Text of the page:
Exercising in the Office

At the Computing Center, our logistics people, technicians, and engineers get a reaonable amount of exercise daily.  Just part of their jobs. Up, down, moving equipment and inventory, as well as delivering products all over town. Others "fly a desk".  It's hard to keep fit doing that without some conscious thought. Here are some ideas.

Stay fit and focused

You've probably already heard that sitting at a desk all day is bad for your health. According to the World Health Organization, physical inactivity is classified as the fourth leading cause of global deaths, causing 6% of deaths globally.1 But don't quit your desk job just yet! There are new innovative gadgets that can help you stay fit while working. We take a look at the top fitness inspired solutions designed to help you power through your workday.

Watch your posture

Bad posture while sitting creates a host of problems, from jaw pain to pinched nerves in your back. New wearables are designed to help keep you sitting straight and tall at your desk. These posture-training devices are about the size of a lapel pin and attach to your skin or clothing. They gently vibrate when they sense slouching, training you to improve your posture throughout the day.

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Is the Text Message that you just received a Scam?

You may be skeptical when someone you don’t know sends you a text message you didn’t expect and it tells you to click on a link. Maybe that little voice in your head starts talking to you. I know mine does. It says, “Hmm, this could be a scam. Maybe someone wants to steal my personal information. Or get me to pay for something.”

I guess that's why scammers come up with new stories all the time, like a package tracking scam we're hearing about. Here's how it works.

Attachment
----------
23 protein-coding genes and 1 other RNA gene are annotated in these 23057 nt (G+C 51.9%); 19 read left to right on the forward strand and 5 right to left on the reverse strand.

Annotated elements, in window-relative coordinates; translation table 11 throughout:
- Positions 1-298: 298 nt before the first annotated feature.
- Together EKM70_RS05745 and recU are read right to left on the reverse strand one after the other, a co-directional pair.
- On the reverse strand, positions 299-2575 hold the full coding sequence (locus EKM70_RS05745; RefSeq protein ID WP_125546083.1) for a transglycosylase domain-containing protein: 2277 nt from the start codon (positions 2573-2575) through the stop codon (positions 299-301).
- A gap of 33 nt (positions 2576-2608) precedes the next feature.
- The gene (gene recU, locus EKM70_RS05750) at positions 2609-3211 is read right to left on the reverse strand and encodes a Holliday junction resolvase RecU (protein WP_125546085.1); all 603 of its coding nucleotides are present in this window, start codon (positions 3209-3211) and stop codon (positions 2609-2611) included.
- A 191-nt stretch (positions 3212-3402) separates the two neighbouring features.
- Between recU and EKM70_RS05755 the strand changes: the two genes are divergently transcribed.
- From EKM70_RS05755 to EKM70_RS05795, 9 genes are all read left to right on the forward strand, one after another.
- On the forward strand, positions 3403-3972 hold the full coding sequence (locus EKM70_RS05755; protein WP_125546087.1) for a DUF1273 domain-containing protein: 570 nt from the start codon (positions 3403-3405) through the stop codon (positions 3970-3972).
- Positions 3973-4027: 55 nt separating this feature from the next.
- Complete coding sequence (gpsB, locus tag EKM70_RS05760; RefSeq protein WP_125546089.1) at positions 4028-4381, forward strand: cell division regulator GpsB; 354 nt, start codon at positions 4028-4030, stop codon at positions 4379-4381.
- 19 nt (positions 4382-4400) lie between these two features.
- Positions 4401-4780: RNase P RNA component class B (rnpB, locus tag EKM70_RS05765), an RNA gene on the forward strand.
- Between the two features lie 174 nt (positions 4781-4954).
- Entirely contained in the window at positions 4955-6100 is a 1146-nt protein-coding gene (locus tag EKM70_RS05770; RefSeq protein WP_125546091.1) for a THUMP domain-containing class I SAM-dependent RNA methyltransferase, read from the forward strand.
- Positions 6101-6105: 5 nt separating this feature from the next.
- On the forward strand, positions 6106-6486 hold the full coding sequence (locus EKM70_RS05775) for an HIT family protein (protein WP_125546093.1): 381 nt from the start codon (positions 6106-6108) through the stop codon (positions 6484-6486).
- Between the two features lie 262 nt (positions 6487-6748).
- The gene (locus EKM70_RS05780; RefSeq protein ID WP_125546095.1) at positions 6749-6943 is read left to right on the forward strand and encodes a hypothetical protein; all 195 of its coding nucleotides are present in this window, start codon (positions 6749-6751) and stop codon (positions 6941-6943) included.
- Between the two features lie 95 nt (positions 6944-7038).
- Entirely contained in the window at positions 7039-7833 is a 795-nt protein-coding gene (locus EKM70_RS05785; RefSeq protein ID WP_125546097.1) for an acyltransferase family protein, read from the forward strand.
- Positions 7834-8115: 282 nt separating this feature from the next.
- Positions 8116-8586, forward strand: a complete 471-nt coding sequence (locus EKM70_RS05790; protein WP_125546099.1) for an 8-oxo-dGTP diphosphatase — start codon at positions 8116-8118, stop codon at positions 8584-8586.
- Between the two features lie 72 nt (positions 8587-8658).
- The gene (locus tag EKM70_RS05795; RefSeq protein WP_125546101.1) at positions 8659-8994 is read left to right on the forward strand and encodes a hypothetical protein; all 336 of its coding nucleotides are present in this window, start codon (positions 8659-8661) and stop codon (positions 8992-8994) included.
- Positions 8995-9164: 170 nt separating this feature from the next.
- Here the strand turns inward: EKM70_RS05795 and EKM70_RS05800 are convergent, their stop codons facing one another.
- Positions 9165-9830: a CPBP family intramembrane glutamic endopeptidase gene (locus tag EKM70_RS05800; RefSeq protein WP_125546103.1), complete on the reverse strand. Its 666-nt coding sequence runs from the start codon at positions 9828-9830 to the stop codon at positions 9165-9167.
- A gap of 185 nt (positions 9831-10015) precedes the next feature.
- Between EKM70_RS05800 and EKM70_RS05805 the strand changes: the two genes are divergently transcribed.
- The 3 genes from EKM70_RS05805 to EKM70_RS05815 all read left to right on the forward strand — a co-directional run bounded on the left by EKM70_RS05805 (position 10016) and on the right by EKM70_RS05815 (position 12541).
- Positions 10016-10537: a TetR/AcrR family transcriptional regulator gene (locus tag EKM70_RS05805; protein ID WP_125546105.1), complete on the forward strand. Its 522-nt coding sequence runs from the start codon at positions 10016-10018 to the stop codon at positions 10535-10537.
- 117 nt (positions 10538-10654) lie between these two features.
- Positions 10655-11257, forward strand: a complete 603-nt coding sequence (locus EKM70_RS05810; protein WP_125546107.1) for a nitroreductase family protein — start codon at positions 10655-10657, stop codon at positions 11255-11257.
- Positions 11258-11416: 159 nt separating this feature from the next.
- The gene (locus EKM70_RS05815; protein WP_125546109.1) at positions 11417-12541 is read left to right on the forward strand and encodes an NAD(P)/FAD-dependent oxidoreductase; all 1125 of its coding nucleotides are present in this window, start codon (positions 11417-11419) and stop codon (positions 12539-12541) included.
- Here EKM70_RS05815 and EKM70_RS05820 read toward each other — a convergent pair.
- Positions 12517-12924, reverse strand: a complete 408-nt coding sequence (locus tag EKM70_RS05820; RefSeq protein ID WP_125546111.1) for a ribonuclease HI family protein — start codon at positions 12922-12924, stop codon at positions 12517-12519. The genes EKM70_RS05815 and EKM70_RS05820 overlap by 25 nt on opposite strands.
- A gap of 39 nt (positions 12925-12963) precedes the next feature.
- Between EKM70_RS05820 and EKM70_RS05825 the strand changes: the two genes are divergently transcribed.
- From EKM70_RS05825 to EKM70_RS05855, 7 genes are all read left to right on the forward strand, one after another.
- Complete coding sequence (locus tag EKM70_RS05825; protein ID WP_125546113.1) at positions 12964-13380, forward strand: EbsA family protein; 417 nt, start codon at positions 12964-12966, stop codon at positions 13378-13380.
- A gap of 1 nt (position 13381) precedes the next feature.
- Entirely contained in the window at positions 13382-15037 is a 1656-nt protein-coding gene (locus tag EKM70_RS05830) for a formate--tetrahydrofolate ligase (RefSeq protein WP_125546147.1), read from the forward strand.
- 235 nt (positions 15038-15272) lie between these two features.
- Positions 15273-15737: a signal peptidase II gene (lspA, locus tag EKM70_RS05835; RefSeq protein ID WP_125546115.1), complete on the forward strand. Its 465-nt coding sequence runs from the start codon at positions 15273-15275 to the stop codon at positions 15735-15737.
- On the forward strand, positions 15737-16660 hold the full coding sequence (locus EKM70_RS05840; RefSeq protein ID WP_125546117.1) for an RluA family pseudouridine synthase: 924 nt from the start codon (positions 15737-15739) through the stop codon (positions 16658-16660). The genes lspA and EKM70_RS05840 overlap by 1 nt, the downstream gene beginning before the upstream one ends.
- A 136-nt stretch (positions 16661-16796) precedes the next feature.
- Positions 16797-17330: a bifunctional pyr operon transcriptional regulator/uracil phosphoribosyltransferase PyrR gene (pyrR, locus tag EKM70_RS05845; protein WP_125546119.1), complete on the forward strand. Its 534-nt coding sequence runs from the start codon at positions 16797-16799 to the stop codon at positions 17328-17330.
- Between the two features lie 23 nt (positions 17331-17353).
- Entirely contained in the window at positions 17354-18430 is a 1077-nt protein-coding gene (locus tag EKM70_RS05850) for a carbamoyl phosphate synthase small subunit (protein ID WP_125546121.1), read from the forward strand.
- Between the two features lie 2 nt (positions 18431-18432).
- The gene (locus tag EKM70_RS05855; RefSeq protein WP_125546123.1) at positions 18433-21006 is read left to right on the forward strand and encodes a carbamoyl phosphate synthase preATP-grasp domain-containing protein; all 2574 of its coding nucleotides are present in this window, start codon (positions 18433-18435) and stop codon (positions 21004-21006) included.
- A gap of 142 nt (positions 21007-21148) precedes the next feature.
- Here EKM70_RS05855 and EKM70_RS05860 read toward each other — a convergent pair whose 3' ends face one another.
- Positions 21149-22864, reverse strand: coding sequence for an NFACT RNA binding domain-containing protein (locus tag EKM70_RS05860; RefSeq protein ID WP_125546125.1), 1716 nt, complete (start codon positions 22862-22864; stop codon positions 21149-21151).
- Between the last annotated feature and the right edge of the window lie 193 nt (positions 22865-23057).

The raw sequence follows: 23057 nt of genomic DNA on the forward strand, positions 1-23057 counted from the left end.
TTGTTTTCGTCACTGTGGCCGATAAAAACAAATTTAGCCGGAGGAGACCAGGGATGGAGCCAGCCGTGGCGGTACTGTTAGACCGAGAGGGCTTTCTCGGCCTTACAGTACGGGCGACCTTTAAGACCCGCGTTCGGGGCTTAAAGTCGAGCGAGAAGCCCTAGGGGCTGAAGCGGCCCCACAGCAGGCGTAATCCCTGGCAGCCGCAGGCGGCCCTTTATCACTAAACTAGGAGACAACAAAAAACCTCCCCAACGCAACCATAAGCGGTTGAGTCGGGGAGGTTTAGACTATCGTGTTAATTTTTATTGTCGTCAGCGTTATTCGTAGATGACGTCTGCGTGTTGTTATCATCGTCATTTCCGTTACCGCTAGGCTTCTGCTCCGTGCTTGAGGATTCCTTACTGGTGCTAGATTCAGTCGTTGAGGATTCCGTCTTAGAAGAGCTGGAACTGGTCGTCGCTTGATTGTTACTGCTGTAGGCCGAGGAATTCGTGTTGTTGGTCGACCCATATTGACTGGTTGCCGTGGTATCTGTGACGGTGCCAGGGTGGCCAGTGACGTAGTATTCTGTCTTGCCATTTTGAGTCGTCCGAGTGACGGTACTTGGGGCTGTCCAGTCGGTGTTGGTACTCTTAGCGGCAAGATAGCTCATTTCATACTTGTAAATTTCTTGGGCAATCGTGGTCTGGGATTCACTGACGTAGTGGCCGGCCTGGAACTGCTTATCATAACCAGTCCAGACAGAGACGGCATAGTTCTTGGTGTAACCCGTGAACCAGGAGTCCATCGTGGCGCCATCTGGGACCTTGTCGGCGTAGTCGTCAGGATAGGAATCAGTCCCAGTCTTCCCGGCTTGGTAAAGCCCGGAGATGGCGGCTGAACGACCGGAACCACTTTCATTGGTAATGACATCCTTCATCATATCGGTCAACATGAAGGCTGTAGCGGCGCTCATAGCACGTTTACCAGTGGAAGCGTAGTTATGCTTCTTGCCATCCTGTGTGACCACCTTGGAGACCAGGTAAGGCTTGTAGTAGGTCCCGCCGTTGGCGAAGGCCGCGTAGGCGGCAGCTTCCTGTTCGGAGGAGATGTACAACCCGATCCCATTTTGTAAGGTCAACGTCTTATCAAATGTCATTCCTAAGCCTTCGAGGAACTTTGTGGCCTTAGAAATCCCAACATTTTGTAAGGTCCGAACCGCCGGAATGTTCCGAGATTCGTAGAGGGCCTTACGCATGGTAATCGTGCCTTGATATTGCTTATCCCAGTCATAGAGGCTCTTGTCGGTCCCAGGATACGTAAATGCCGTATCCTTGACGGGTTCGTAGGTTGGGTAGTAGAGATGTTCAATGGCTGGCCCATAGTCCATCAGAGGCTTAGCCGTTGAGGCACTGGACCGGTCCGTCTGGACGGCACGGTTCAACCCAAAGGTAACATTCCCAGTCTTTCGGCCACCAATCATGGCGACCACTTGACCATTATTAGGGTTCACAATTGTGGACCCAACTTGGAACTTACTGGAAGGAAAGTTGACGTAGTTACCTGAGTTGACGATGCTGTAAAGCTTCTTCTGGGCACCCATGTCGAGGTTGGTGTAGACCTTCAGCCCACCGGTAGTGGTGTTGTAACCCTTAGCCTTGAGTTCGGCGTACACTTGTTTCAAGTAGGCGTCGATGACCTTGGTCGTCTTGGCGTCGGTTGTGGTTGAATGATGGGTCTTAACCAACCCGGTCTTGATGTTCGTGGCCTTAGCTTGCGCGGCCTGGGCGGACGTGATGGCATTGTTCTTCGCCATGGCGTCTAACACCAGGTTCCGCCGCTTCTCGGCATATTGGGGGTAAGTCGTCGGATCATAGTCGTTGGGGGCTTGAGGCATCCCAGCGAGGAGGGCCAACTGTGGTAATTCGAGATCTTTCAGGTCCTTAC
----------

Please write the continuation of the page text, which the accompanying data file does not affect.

Scammers send a text message with a fake shipment tracking code and a link to update your delivery preferences. In this case, the message says it’s from FedEx.

But they might use the name of another well-known shipping company, or the good old U.S. Postal Service.

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Password Managers and Your Office

Every week, our technicians and engineers visit new client offices (and some of our existing client offices) and find  passwords on post-it notes, under keyboards, and sill find the "12345" password being used. Norton makes free password managers and there are some truly excellent product while not free, can fully manage your company's passwords and be able to control the passwords of former employees. Above all, use something to help manage your passwords.

Let’s say you have 25 different online accounts. That means you should have 25 unique — and complex — passwords to manage. And since you know better than to write them down on sticky notes or in a notebook, what are you supposed to do?

A password manager may be just the solution. But what are they, how do they work, and how secure are they? Let’s try to answer some of those questions.

What is a password manager?

A password manager is a program that houses all your passwords, as well as other information, in one convenient location with one master password. The benefits to using a password manager are:

  • A password manager will do the work of creating the complicated passwords you need to help protect your online accounts.

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Office of the Future

We know it’s coming. The Office of the Future, that place straight out of science fiction where everything’s connected to everything else, heavily automated and full of technology to help small businesses and their employees be more productive and drive new business.
 
Yet, figuring out which technologies to bank on can be confusing, if not overwhelming. In fact, based on IDC’s definition of future readiness, 82 percent of organizations fall short – with only 18 percent believing they’re deploying the right technology to drive and support the way most people will work.
 
What are we talking about? Here are the five technologies you should be thinking about now if you want to get in front of what’s coming and avoid the disappointment of seeing your competitors get there first.

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